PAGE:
Freeman Cebu Business

Know your car lights

STANDING START - Lord Seno - The Freeman

Admit it, you hit that hazard light button every time it rains hard. Do you know that doing this is wrong? The simple act of making yourself visible under heavy rain might just bring harm than good.

Don’t worry, a lot of you need reminding about the various uses of these lights and when to use them. Let’s run through the basics.


It’s pretty obvious what headlights do. But for those who do not know, you must use headlights when visibility is reduced. As a rule of thumb, headlights are turned on when visibility is reduced by less than 100 meters and that only happens at night-time and during bad weather.

Headlights are at their brightest in the high beam position. They are angled higher than low beam headlights, allowing you to see more of the road ahead. You should only use full beam headlights on dark stretches of road at night. When meeting incoming traffic or following another vehicle, you must turn off high beam headlights as they can often be glaring and may cause accidents.

Fog lamps

As the name implies, these lights are only used when visibility is low, especially during heavy rain or TCH fog. But I admit, Fog lamps are quite useful spotting those potholes in advance. It’s important not to use those powerful fog lamps on roads where headlights will suffice, as you risk dazzling other drivers.

Hazard Lights

This is a hot topic in the net. Hazard Lights are those blinking amber lights on the four corners of our cars, used to warn other drivers of danger or obstruction on the road. This is the triangle shaped icon switch that you see on your dash. It’s important to note that these are the same lights usually used as your turn-signal lights.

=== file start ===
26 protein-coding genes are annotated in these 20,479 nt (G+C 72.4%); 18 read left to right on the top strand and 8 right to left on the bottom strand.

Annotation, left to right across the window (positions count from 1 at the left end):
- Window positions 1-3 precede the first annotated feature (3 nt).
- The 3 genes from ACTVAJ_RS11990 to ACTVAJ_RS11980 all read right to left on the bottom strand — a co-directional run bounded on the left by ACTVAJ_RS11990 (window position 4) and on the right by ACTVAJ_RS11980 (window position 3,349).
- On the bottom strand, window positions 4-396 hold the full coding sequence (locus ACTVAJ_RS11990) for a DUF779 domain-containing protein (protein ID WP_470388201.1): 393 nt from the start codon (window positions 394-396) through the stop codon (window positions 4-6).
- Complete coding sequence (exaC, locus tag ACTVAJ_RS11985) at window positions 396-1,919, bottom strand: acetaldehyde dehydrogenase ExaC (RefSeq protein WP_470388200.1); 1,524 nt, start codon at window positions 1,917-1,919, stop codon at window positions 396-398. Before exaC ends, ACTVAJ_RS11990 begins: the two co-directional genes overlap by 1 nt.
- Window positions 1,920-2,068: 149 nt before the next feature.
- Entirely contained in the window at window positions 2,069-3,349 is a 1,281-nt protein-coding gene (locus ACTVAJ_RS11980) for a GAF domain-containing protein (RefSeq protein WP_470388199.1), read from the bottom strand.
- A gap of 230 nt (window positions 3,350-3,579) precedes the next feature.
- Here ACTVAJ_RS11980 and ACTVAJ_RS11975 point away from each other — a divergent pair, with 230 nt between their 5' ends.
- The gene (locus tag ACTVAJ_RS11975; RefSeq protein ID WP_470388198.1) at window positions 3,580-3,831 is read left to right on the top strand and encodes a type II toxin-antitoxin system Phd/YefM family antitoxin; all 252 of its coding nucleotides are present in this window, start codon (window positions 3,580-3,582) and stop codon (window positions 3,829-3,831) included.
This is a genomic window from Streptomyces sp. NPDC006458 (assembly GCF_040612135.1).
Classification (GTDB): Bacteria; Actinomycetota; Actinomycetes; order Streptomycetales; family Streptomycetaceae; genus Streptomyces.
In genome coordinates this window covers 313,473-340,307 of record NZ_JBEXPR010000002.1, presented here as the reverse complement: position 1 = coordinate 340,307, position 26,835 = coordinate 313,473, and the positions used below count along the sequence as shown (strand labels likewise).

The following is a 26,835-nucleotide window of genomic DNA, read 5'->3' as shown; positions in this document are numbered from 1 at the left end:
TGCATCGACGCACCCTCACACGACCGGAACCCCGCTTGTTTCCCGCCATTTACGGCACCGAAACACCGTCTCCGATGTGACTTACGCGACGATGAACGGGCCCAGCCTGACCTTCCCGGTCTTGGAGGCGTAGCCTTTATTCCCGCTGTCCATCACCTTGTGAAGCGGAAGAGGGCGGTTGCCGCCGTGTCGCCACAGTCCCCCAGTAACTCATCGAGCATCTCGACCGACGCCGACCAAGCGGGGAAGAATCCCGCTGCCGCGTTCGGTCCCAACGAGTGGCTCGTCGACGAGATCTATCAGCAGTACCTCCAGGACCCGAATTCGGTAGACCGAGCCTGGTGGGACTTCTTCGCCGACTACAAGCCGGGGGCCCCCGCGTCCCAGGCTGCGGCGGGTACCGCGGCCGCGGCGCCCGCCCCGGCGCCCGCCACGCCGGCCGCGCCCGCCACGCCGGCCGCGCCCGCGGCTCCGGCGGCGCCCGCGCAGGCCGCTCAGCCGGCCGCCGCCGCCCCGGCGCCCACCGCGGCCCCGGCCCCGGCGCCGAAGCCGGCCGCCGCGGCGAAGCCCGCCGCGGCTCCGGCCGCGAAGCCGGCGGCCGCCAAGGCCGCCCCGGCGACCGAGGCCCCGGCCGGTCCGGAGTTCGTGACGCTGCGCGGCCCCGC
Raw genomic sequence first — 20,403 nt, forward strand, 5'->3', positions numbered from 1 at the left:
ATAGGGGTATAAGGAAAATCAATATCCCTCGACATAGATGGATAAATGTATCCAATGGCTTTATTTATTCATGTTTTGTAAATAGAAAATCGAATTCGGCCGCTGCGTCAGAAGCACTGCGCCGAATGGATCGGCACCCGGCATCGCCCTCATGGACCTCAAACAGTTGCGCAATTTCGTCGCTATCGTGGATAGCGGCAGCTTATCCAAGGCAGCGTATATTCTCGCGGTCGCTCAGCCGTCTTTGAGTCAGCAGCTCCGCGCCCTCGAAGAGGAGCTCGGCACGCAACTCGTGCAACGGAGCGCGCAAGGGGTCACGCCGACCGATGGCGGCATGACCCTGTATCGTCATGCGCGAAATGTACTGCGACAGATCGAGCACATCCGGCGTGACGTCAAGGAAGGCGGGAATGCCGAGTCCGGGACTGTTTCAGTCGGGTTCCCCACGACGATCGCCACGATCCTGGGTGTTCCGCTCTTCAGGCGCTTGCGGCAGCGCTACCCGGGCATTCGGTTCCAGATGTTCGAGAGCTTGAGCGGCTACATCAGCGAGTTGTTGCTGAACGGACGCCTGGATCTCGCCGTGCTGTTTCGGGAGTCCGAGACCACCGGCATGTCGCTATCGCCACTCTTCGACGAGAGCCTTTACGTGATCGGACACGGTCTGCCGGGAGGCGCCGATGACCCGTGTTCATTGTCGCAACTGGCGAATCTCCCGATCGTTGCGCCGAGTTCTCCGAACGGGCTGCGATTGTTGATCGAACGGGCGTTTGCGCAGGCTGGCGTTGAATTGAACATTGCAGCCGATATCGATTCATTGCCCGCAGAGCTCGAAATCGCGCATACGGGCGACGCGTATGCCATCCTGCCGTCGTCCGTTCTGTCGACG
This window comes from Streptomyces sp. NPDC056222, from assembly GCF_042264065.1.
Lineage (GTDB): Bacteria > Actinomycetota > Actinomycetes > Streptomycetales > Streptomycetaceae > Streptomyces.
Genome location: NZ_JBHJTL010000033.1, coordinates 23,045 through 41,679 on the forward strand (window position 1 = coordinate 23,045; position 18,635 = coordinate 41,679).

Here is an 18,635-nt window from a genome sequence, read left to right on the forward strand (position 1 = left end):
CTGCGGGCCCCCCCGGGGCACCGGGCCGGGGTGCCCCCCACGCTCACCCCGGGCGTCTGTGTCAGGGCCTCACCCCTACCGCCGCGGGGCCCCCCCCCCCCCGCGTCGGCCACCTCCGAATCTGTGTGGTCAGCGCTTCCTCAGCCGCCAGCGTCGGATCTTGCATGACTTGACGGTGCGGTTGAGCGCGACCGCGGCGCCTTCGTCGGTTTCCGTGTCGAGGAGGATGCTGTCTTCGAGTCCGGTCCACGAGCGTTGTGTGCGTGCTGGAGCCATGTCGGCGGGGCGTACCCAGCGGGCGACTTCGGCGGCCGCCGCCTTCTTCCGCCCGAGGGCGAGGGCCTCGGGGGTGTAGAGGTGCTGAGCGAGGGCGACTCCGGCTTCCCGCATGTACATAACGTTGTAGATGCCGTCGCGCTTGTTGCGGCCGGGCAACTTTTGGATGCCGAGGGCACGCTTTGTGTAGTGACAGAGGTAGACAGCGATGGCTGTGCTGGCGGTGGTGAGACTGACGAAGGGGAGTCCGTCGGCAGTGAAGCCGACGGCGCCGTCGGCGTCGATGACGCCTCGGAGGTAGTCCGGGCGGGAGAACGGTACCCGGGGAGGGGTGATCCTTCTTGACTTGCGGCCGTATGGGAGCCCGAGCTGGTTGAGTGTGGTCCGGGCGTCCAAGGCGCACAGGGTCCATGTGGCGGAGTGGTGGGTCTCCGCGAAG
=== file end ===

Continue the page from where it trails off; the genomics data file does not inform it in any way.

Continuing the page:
You should only use your hazard lights if your vehicle is stationary, to warn others that you’re blocking or partially obstructing the road (like when you’ve broken down or had an accident).

DO NOT use hazard lights while driving in heavy rain or fog as it uses the same lights as your turn-signals. This will confuse the traffic around you.

Turn-signal Lights

Turn-signal lights are the blinking amber lights that are turned on intermittently on either side of your car to warn traffic that you are turning. These are accessed through the signal stalks in the steering column. Again, turn signal lights take up the same position as your hazard warning lights, visible on all corners of your car so if you use hazard lights while moving, you won’t be able to indicate if you’re turning.

If you've passed your LTO license test already, you definitely shouldn't need to ask this!

But for the sake of those who bought their way through a license, let’s review. You should use indicators to show other road users and pedestrians where you intend to turn, obvious. But it should be done in a timely manner. Make sure you don’t signal too late, or turn them on too early, as others might think you’re taking an earlier turn. Rule of thumb is 50 meters before the turn in city driving and 150 meters in highways. What if there is a corner that’s only 20 meters to the next one? You’re driving in the Philippines. A lot of times, common sense rules.

Parking lights

As the name implies, parking lights or sidelights should be turned-on when you park in dark places or in times where headlights are not yet needed like dusk. Parking Lights are also designed to be left on for relatively long periods of time and shouldn’t drain your battery.

Tail lights

Tail lights are red and found at the back of your car. They’re turned on/off at the same time as your headlights. It is important to check these lights from time to time as these are essential lights for being visible on the road.

Brake lights

Brake lights are also red and are located on the tail lights. They illuminate to show other drivers that you’ve applied your brakes and are slowing down.

Always check on these lights and make sure these are working at all times. Aside from the safety risks involved like being rear-ended, a faulty brake light could see you being apprehended by the CTTO or the Highway Patrol Group and fined at least PHP 1,500.


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